The combination of text and symbol continues a series of works where I have combined the elements of text and symbolism to create a very rich and vibrant image. 

This can be read on both levels at the same time rather like the multi-layered qualities of music, a quotation and the counterpointing of it with images or symbols.

It was part of my initial instruction that the work should be modern and of our time and should be different from the other windows in the Cathedral.

This project was funded by;

The Glasgow Academy

Hutchesons' Grammar School

The High School of Glasgow.

The Friends of Glasgow Cathedral

There was also an involvement by Historic Scotland.


End of the Age of Innocence

Material - Mouth Blown Lamberts Glass Technique - Glass Etching, glass painting and silverstaining Dimensions - "2.96Mt x 1.48Mt (8ft x 4ft) 

Commissioned for a private Villa in Pinehurst, North Carolina.

I made this work at the Derix studio in Taunusstein. It is entirely made using traditional methods, It is surely one of the most complex etching projects made. I have included below and article based on the project.


End of the Age of Innocence

I was asked by the client to create a Window using Medieval Symbolism but the use of the material and the subject matter was left in my hands.
On the occasion I was asked to undertake this project, I had spent several days with the client and saw often a copy of a tapestry of the Lady with the Unicorn. This seemed an appropriate theme and I began with this as the main subject for the window. Several of the motifs and qualities that interested me in the tapestry have been used in the window.
Musé National du Moyen Age (aka Cluny Museum) in Paris.
Images and concepts drawn from this source.
The woman and Unicorn, The symbol of the Lion. The concept of the carpet of flowers. The presence of the trees. I used one instead of two placing the group directly in the shade of the tree. I made the tree, The Tree of Life as described in the Book of Revelation. The background colour of red also seemed appropriate.

Most of the images and symbolism used in the Medieval period had a religious interpretation. I have used the symbolism in this work for its decorative qualities.
I decided to set this scene in Paradise which in the Middle Ages was assumed to be an unreachable or undiscovered part of the earth. Paradise was typically imagined as an enclosed space or an island. The theme of the Woman and the Unicorn is very old and implies a state and time of innocence. The main group is the Woman and the Unicorn, She has a Lamb in her lap and behind her shoulder is a Lion. They sit beneath the Tree of Life from which descends a Serpent. The tree contains the many fruits and blossoms as described in Revelation, and the group sits on a bed of flowers. (see the symbols list below) As I worked on the designs, the group of figures got pushed further back into the composition and I formed three distinct areas within the space: Heaven, Paradise and Earth. At the top of the window therefore is Heaven where on both sides Angels playing musical instruments swoop into the scene. These I drew from medieval illuminated manuscripts. The area of Heaven is separated from Paradise by the firmament. The Tree of life reaches from Paradise and has a tentative contact to the area of Heaven. The theme of separation of Paradise from Earth is achieved by the other main theme of the window, water. For the foreground I found another symbol that I have frequently used in some form, the fountain. I also found a link with the story of the Unicorn so it seemed doubly relevant here. As can be seen from this illustration, I have adapted and used several of the symbols from this illustration Taken from this source The shape and form of the fountain The pheasant drinking The other birds The water pouring from the mouth of the decorative lion The Unicorn Is Found (detail), ca. 1495-1505 Southern Netherlands The Metropolitan Museum of Art, New York.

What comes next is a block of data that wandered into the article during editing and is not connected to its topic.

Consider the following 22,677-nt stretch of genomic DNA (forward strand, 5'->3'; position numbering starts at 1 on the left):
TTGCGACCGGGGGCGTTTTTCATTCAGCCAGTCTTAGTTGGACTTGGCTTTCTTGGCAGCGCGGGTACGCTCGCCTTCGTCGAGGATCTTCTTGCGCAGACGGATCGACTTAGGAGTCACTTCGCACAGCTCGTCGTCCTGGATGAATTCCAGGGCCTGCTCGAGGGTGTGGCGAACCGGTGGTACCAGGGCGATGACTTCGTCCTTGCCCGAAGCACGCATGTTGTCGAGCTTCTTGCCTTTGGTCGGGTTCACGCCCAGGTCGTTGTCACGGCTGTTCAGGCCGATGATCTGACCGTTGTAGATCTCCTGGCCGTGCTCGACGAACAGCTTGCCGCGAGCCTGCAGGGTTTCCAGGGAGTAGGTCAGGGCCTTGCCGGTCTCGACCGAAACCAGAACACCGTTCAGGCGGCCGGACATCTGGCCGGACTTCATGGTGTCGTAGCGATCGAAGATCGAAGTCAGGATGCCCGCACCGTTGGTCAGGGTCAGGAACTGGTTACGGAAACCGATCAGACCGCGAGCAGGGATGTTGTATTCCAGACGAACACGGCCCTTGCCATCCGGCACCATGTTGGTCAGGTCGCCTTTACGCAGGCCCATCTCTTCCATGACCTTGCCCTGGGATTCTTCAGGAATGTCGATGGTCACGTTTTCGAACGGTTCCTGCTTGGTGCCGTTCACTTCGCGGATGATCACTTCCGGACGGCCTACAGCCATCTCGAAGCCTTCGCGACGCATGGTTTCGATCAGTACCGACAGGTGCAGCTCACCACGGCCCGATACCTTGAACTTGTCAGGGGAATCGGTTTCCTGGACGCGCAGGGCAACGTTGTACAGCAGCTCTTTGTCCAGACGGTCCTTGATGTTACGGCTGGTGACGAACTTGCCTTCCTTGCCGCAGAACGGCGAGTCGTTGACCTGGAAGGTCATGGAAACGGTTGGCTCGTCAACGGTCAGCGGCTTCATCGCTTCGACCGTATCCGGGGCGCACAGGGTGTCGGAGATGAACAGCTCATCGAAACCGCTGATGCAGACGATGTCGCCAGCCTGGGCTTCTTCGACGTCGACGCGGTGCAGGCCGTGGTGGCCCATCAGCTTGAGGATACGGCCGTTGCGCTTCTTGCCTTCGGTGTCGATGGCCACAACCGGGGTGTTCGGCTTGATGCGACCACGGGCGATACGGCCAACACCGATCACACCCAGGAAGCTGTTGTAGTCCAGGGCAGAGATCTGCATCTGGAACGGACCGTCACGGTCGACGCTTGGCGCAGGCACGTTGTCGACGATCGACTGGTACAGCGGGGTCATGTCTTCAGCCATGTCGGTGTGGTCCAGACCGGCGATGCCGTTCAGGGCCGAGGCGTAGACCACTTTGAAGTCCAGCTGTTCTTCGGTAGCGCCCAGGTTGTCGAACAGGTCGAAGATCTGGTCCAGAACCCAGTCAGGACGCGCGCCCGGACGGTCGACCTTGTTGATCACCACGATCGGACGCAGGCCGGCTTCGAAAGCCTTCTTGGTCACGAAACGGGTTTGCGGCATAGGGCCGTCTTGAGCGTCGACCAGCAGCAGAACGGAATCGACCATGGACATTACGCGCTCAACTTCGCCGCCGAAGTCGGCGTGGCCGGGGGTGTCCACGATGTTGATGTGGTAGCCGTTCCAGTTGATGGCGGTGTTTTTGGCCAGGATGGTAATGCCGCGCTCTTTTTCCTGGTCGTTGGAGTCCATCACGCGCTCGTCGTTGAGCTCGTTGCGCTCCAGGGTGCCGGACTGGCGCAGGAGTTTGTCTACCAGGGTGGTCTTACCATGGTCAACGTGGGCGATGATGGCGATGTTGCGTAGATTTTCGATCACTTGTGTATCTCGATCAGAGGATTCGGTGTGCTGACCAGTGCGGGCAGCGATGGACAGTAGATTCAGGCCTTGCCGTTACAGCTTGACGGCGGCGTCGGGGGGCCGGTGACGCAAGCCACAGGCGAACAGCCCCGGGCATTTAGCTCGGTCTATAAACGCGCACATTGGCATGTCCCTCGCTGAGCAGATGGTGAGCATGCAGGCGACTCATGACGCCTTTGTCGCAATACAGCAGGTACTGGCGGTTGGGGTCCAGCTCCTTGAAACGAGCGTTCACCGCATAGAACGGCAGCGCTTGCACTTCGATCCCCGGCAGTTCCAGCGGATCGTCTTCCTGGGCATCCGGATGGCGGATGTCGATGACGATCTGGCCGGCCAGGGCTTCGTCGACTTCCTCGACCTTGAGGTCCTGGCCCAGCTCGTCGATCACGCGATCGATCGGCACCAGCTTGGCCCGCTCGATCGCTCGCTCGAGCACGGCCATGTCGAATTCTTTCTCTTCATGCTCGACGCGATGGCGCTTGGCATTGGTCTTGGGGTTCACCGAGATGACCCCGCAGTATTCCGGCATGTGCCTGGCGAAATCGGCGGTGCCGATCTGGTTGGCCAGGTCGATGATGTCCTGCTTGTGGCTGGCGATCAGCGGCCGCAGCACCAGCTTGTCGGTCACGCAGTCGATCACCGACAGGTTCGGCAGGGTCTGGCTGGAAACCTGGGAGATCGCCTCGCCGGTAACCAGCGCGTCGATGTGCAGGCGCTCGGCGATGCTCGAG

Hirschberg - Former Synagogue

Past and looking forward

These two beautiful round windows were designed for this former synagogue near Heidelberg in Germany. They were to mark the renovation of this former synagogue that has been converted to a cultural center.


The Holy Trinity

An award winning set of windows for this renovated church in the Thuringen Region of Germany. I designed them about 10 years before they were finally commissioned.

Govanhill Project

Dignity and Respect

I loved what I did here. I made this using Lamberts Glass at the Derix Studio as usual. 

This project was for an old folks home in the Govanhill area of Glasgow. It is a work over a few floors of the building. The sad thing about this work is that it really can't be seen. It is only visible after dark. The panels are located in two stairwell that are seldom used. Even I have no access to this building.

Baby Beds

two marquetry beds made for a Japanese client

this was one of the strangest projects I have ever made. I always said that once I understand a material, an art form, I can design for it. This project was a perfect example of this thinking. I was asked if I could make wood mosaics, I didn't know what I was being asked to do. The client loved the windows I made for the Cafe Gandolfi in Glasgow and asked me to make two baby beds using that idea. I realized that I had to also design the furniture as well as the panels. So this is what I did.

These pieces were made in Sorrento in Italy. I used to go there once a month. Finally the project happened and we created these amazing art works. They are somewhere in Japan.

Lockerbie Memorial Window

The Lesser Town Hall, Lockerbie, Scotland. Dec. 1991

The Lesser Town Hall, Lockerbie, Scotland. Dec. 1991
Dim: 3 @ 2290 x 815mm and 3 @ 920 x 815mm.

This window was commissioned following the tragedy of Pan Am Flight 103 which occurred on the 21st of December 1988 and struck the Scottish town of Lockerbie. Due to the nature of the subject and the event it commemorates, this was a very difficult work to make.

The brief was formulated following interviews with local people as to the content and symbolism which could be used. It was also made clear that the window should be a memorial of the disaster and not, in any way a reminder.
It was decided that the only area which could safely be explored was that of the flags of the nations of the people killed in the disaster.
There was to be no religious symbolism and no direct reference to the disaster.